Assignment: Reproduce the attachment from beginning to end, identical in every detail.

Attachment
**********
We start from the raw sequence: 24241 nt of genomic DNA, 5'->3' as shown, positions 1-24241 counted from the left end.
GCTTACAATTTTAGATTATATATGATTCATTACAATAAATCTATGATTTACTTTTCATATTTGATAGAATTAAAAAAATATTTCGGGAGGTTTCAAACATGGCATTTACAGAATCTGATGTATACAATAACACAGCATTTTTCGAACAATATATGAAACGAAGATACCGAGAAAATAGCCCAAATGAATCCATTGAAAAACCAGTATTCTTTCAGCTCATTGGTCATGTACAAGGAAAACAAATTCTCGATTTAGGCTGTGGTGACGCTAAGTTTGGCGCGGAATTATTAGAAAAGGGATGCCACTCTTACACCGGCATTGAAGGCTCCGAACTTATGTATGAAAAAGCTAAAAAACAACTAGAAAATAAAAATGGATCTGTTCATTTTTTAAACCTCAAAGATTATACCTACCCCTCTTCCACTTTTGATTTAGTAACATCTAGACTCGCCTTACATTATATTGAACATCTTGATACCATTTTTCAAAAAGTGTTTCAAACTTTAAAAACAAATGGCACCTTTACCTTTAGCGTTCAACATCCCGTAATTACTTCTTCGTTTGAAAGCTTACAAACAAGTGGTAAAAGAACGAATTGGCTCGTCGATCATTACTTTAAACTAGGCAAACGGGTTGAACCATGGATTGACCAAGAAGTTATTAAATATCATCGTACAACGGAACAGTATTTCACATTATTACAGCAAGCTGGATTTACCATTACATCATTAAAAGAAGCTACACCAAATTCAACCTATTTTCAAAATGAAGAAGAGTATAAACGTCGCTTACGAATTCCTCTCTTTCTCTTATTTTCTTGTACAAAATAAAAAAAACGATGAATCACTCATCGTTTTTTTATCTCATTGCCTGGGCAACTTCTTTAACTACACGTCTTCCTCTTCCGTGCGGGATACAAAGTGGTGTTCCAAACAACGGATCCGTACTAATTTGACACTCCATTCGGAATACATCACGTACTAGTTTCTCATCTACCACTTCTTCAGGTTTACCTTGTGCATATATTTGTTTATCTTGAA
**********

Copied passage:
We start from the raw sequence: 24241 nt of genomic DNA, 5'->3' as shown, positions 1-24241 counted from the left end.
GCTTACAATTTTAGATTATATATGATTCATTACAATAAATCTATGATTTACTTTTCATATTTGATAGAATTAAAAAAATATTTCGGGAGGTTTCAAACATGGCATTTACAGAATCTGATGTATACAATAACACAGCATTTTTCGAACAATATATGAAACGAAGATACCGAGAAAATAGCCCAAATGAATCCATTGAAAAACCAGTATTCTTTCAGCTCATTGGTCATGTACAAGGAAAACAAATTCTCGATTTAGGCTGTGGTGACGCTAAGTTTGGCGCGGAATTATTAGAAAAGGGATGCCACTCTTACACCGGCATTGAAGGCTCCGAACTTATGTATGAAAAAGCTAAAAAACAACTAGAAAATAAAAATGGATCTGTTCATTTTTTAAACCTCAAAGATTATACCTACCCCTCTTCCACTTTTGATTTAGTAACATCTAGACTCGCCTTACATTATATTGAACATCTTGATACCATTTTTCAAAAAGTGTTTCAAACTTTAAAAACAAATGGCACCTTTACCTTTAGCGTTCAACATCCCGTAATTACTTCTTCGTTTGAAAGCTTACAAACAAGTGGTAAAAGAACGAATTGGCTCGTCGATCATTACTTTAAACTAGGCAAACGGGTTGAACCATGGATTGACCAAGAAGTTATTAAATATCATCGTACAACGGAACAGTATTTCACATTATTACAGCAAGCTGGATTTACCATTACATCATTAAAAGAAGCTACACCAAATTCAACCTATTTTCAAAATGAAGAAGAGTATAAACGTCGCTTACGAATTCCTCTCTTTCTCTTATTTTCTTGTACAAAATAAAAAAAACGATGAATCACTCATCGTTTTTTTATCTCATTGCCTGGGCAACTTCTTTAACTACACGTCTTCCTCTTCCGTGCGGGATACAAAGTGGTGTTCCAAACAACGGATCCGTACTAATTTGACACTCCATTCGGAATACATCACGTACTAGTTTCTCATCTACCACTTCTTCAGGTTTACCTTGTGCATATATTTGTTTATCTTGAA